Dynamic Display with Tumri’s AdPod
Tumri, a company located in Google’s home base of Mountain View, California, has developed a technology which automates the creative elements of display ad units.
Unlike the traditional, self-contained display ad unit, Tumri’s AdPod has been developed to construct display ad units in real-time. The ad unit is broken down into a template with various subcomponents. These subcomponents could be brand logo, background image, product image, offer/price, call to action, etc. Each of these subcomponents has the ability to be changed in real-time.
Last month Tumri announced Google’s certification of AdPod, which allows the platform to be used to display ads across Google’s content network.
Tumri’s President and CEO, Calvin Lui explains the benefits:
The obvious benefit is much greater relevancy in front of the consumer and a higher lift in response rates. Even more, there’s lower cost of production. In the traditional paradigm, the advertiser would need dozens of versions of hard assets. For example, if there’s an attempt to geo-target 30 DMAs, a male and female demographic, and numerous sub-demographics within each category, then you have multiple messages and format sizes. You put that all together and do the math, [and] you have hundreds, if not, thousands of possibilities; way too many to leverage effectively.
In actual practice, Tumri’s AdPod will serve as an advanced filter for Google’s content network. As a display ad is served on the content network, Google will pass along keyword information to Tumri, who will then adjust the subcomponents and messaging based on behavioral, contextual and demographic information related to the content. By analyzing the contextual information and mapping it with past search and behavioral patterns, Tumri believes to have a more relevant ad unit.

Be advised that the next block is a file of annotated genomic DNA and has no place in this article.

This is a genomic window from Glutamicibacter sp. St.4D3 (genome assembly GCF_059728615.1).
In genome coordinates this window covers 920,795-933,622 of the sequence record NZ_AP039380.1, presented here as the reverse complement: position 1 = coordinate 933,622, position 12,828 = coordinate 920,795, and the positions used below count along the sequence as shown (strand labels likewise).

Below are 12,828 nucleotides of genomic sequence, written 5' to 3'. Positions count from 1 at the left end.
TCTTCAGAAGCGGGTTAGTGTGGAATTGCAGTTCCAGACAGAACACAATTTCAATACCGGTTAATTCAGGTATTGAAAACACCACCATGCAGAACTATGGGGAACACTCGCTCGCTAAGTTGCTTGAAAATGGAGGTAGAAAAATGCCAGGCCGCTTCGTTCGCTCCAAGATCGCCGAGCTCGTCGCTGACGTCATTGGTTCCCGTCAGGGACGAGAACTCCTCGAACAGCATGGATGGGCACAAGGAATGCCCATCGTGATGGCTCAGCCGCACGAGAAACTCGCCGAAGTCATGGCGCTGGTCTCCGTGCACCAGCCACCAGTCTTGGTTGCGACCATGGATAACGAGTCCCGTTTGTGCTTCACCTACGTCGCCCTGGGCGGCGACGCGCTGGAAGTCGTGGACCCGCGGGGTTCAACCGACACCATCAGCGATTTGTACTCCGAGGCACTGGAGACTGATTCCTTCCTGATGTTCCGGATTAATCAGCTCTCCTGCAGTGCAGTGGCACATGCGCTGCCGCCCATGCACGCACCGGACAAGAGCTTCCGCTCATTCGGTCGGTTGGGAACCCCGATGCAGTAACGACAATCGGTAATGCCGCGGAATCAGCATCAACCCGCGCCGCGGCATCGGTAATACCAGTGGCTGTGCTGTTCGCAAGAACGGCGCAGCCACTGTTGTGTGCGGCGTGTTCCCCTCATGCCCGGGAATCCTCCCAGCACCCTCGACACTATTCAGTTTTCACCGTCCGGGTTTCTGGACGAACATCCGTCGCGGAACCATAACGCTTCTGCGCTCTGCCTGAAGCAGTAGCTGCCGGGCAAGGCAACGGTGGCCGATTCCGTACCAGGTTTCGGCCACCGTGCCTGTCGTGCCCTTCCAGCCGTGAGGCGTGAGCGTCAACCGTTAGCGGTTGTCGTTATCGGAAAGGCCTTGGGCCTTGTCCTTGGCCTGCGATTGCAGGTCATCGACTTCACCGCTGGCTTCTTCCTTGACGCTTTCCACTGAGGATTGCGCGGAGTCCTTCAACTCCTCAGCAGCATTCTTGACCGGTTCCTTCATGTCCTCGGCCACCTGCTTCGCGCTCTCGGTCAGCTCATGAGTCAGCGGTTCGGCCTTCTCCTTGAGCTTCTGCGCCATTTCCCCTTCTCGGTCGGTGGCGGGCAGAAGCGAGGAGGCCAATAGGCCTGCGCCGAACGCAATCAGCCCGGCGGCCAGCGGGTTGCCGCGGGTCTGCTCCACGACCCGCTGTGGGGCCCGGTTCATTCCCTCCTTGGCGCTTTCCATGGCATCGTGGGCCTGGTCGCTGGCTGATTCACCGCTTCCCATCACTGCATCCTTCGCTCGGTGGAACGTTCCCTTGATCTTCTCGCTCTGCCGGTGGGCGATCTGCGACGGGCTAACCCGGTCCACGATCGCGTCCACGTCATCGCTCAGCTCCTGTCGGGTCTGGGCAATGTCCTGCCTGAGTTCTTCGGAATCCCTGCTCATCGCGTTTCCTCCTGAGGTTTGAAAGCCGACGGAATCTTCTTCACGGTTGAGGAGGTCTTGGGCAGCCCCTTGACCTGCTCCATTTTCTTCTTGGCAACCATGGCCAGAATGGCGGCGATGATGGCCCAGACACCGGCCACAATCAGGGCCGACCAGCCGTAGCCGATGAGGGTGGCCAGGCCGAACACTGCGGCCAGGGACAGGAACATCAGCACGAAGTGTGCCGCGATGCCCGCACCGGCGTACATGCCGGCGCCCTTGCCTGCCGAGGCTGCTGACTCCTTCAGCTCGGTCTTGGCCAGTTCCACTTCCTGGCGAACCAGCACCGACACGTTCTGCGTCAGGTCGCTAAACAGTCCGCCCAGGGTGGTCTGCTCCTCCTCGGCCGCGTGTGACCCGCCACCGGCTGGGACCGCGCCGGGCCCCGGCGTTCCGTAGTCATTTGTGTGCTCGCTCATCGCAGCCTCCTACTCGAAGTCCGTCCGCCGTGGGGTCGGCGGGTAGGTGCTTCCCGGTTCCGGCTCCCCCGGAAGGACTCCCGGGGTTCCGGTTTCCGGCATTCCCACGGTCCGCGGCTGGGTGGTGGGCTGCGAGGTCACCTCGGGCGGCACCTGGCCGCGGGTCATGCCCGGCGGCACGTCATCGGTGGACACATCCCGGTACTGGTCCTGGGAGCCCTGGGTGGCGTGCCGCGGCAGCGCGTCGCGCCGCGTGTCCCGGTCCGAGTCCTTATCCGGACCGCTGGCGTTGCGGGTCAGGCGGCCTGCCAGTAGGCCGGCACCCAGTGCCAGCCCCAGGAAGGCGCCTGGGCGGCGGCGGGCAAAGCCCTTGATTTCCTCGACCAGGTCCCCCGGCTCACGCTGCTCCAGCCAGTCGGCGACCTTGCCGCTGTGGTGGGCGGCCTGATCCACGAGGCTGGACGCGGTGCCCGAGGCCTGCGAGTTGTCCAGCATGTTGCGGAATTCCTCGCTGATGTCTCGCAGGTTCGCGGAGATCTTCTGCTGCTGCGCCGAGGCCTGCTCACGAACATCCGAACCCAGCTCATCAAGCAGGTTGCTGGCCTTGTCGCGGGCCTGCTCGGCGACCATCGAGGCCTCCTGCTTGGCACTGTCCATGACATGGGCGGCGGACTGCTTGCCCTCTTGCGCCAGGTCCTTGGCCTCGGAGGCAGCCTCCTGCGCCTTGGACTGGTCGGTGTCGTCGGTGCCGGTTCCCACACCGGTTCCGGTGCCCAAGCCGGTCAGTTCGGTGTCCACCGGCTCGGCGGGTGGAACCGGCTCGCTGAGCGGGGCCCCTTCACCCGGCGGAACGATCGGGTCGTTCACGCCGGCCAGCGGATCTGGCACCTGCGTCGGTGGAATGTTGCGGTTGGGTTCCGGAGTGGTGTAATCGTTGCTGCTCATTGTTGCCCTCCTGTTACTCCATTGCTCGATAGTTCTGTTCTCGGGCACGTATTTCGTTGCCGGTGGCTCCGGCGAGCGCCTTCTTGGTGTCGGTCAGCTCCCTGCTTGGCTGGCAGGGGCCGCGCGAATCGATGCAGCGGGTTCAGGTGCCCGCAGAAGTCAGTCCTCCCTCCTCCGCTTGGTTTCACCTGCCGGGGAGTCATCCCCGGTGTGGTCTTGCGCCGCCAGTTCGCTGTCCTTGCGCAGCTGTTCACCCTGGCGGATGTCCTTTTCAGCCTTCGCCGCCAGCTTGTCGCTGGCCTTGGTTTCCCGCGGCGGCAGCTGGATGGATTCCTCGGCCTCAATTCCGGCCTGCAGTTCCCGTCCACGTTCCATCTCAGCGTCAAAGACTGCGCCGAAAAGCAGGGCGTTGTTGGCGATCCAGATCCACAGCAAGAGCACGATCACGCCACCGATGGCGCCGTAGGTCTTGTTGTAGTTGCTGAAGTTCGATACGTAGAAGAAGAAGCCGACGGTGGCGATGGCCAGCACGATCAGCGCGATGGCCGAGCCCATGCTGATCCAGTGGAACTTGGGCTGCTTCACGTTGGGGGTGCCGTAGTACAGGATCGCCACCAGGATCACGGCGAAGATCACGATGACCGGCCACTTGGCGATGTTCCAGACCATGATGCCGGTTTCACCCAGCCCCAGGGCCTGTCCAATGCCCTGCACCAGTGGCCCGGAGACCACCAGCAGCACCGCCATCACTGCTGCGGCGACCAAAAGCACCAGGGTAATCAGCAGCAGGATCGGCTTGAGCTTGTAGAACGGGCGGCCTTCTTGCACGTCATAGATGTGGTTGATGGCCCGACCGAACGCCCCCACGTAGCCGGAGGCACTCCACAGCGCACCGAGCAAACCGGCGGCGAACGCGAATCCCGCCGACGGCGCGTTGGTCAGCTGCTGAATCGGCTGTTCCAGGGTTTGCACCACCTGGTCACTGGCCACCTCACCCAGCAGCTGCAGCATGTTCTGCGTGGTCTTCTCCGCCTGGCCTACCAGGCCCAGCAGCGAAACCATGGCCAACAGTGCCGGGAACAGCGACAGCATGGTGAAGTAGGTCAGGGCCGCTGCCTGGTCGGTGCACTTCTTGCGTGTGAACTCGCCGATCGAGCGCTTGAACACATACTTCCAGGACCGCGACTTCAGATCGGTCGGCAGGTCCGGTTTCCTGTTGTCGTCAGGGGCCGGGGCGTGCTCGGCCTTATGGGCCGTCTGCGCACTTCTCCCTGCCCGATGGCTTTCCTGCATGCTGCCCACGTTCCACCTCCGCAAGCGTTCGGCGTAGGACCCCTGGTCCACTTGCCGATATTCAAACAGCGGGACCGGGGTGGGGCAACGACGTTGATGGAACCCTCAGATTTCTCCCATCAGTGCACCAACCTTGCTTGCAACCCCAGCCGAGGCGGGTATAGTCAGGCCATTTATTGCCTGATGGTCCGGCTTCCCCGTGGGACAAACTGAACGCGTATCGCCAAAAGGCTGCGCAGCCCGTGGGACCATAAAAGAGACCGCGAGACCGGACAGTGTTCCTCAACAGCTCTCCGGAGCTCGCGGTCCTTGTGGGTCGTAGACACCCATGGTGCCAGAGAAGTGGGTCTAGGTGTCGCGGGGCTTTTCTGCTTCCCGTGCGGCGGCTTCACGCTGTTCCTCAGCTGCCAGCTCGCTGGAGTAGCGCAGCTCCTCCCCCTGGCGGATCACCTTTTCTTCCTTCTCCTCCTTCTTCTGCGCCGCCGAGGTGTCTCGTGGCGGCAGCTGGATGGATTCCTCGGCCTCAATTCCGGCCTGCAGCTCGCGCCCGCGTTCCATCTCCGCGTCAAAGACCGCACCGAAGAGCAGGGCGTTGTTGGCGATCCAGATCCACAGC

Ultimately, Tumri has developed a technology that renews the concept of contextually-placed display ads and with falling CPM prices, perhaps Tumri offers a solution to help those large networks more efficiently monetize content.
Clearly Google believes Tumri’s AdPod technology will boost click-through rates on the content network and more importantly drive revenue. Regardless of Tumri’s claim of greater relevancy and ability to rapidly A/B test, this doesn’t change user behavior. More often than not, consumers in the content network are in research mode or the initial stages of the buying cycle. The value would then seem limited to brand awareness and attempting to generate demand rather than capture it.
The click is only the initial step. I can drive all the traffic I want to my website, but if my site is not user-friendly, they’re simply not going to convert.
My point is that while the AdPod technology sounds impressive, an advertiser should be more concerned with investing in website usability. It’s not enough to get users to a website. Understanding how users interact with your site and why, helps marketers reveal those messages and elements with the most selling power.
While it starts with the click, post-click analysis leads to conversion improvement.